Memphis is known for blues, barbecue, and kings. Elvis Presley, the “king of rock ’n’ roll,” shook, rattled, and rolled his way to stardom by drawing from the art of African Americans. He was, arguably, bigger than Jesus before John Lennon made that controversial claim for the Beatles in the 1960s. In that decade, Memphis became infamous for what happened to the preacher King. There to support the sanitation workers strike of 1968, Martin Luther King Jr. was assassinated, and the legacy of bloodshed continues to haunt the city.
Elvis and Martin are not the only kings of Memphis. There’s also the king of kings. To enter the downtown YMCA, one has to pass two Christ figures. The first is a six-inch-tall replica of Bertel Thorvaldsen’s white marble Christus. It was originally completed in the late 1830s, and is most popular now among Mormons. Massive versions are in several Mormon welcome centers, while smaller ones and pictures of it populate Mormon homes and businesses. The second is Warner Sallman’s Head of Christ, the most reproduced image of Jesus in the world. Although neither explicitly references race, a look around Memphis and Tennessee may leave us with “suspicious minds.”
Travel four miles east from the YMCA and one can witness very different images of Jesus. In the main building of Memphis Theological Seminary, the artwork of Mary Button lines the walls. At present, she is the minister of visual art at First Congregational Church, UCC, in Memphis.
Button’s two separate Stations of the Cross feature brown Jesus figures. One set places him in the context of the Syrian uprising of 2011; the other in U.S. mass incarceration. The connections are beautifully jarring. They produce what King might have called “creative tension.” On one corridor, we encounter Jesus in close proximity with those targeted in the War on Drugs. On another, we witness girls holding signs that draw attention to Syrian government violence. In many ways, Button’s depictions bring Jesus’s last journey into the theology of global liberationist Dwight Hopkins and the legal scholarship of Michelle Alexander’s The New Jim Crow.
This is not the first time that imagery of Jesus has conveyed distinct racial meanings in Tennessee. Almost one hundred years ago, educator and art historian Cynthia Maus was in Nashville to participate in educational training for African American churches. On her office wall, she had placed Harold Copping’s Hope of the World. Before Sallman’s Head of Christ, Copping’s piece was extraordinarily popular in American and British Sunday School classrooms. In it, five children gather around Jesus. Four of them touch or are embraced by Jesus, except a mostly naked dark-skinned child, whose face viewers cannot see. One African American teacher looked intently at the picture and then asked Maus, “Why is it . . . that the only one of these children of the world who is not touching Jesus is the little black lad in the foreground?”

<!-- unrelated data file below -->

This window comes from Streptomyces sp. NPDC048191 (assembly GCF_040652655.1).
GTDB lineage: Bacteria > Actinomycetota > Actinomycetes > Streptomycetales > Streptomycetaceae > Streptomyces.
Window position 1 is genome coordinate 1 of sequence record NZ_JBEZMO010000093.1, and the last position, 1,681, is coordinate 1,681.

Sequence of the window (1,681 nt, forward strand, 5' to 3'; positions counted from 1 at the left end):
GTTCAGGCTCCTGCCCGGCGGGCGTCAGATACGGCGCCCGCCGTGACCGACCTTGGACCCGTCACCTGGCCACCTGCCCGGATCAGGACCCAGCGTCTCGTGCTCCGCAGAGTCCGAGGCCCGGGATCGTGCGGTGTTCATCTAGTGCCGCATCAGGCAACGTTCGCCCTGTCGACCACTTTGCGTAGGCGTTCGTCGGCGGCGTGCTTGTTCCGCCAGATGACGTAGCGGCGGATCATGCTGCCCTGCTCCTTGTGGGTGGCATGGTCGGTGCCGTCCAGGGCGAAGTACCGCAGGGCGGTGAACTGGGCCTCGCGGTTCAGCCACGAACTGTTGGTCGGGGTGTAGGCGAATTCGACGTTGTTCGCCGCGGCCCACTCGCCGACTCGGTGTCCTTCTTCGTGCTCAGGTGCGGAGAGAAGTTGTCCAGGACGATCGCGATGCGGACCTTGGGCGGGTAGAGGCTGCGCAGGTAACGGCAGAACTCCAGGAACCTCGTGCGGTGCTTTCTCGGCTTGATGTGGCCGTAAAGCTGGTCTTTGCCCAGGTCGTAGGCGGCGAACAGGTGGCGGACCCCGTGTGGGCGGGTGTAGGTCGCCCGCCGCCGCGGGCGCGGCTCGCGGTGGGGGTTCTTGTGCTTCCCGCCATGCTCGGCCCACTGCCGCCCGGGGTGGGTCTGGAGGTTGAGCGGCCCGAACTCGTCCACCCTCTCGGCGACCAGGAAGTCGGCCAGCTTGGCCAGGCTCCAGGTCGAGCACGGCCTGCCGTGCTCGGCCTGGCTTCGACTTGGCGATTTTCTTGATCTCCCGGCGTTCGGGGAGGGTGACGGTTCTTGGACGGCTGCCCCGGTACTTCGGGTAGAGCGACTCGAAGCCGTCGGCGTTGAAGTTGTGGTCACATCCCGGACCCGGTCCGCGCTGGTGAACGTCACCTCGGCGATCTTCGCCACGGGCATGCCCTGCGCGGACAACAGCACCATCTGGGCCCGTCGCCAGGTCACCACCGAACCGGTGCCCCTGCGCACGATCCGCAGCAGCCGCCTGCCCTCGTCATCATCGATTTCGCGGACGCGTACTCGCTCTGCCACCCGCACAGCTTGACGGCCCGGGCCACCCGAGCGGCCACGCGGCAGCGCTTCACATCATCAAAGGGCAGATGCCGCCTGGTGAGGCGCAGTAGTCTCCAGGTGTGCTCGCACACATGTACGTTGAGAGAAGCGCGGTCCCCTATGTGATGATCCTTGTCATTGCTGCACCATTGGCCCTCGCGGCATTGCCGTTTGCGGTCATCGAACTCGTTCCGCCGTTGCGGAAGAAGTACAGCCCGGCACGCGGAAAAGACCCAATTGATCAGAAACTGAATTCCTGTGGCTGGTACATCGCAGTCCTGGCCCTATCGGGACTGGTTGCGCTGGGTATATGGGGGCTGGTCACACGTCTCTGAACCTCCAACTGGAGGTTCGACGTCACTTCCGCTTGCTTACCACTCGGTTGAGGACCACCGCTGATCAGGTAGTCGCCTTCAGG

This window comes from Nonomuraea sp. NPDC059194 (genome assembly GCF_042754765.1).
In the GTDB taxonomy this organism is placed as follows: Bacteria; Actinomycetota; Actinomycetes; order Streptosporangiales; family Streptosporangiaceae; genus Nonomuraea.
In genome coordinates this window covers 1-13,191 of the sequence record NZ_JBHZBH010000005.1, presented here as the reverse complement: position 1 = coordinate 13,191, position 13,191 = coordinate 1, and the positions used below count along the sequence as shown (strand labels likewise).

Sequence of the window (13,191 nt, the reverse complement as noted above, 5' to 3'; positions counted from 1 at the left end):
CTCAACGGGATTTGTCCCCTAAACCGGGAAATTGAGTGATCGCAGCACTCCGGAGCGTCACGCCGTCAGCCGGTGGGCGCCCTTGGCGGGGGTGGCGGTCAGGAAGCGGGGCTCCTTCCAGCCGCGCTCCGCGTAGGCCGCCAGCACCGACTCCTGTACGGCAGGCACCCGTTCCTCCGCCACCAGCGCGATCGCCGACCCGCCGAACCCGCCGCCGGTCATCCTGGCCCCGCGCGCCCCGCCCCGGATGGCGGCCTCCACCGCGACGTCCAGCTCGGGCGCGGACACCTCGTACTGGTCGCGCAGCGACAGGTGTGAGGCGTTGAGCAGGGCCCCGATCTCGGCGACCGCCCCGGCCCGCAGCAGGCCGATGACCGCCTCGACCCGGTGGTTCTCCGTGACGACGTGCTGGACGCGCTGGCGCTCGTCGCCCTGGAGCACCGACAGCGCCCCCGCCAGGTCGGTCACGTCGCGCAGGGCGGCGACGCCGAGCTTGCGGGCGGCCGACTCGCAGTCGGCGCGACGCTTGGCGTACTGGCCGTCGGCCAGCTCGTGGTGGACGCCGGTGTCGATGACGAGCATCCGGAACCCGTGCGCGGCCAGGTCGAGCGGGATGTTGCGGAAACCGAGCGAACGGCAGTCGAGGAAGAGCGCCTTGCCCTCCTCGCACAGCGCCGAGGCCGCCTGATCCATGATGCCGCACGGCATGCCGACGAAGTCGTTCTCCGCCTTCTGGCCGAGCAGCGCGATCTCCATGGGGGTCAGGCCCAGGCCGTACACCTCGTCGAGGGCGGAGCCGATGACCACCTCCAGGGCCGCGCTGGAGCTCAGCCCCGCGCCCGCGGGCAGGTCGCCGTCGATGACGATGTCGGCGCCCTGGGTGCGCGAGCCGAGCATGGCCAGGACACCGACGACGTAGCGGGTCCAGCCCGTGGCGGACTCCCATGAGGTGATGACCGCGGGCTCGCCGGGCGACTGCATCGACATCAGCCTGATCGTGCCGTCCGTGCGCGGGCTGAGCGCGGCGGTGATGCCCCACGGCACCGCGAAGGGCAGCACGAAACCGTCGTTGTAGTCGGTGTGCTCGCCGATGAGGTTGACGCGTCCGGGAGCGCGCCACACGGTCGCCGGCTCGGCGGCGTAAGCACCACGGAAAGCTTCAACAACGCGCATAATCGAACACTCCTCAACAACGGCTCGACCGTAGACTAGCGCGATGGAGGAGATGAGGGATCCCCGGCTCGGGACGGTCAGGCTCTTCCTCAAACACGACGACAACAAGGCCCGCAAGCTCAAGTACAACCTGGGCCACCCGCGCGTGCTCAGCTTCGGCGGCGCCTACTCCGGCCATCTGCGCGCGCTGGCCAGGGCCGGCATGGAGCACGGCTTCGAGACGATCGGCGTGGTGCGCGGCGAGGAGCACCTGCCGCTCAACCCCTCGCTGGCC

This was news to Maus, for whom “such a problem had not presented itself,” she wrote later. She told the teacher, “honestly, I do not know . . . perhaps because your race is one of the most backward of all the races of the children of men.” Maus didn’t stop there. “But are you not glad,” she continued, “that, at last, an artist has appeared with a sufficiently world-wide consciousness of what the ‘Go ye’ of the Master meant to include even the most backward child-race in The Hope of the World?” Maus, who recorded this story, failed to indicate how the black teacher responded. My guess is that gladness wasn’t high on his emotional register at that point. My guess is that this adult was not thrilled to be likened to a child and to have the black painted person blamed for the obvious racism of the white artist.
The biblical Jesus said that he would always be with us. In Memphis and throughout the United States, images of him continue to speak subtly and not-so-subtly to racial, political, and military issues in our nation and beyond. Some, such as Button’s, are directly tied to political problems. Others, like those at the YMCA, have racial histories that some may not think about, as Maus did not. But not thinking about it does not mean it is not a problem.
Our weekly feature Then and Now harnesses the expertise of American religious historians who care about the cities of God and the cities of humans. It's edited by Edward J. Blum and Kate Bowler.
Editor's note: A style change was made in this article after it was first published to reflect style in the discipline to which it belongs.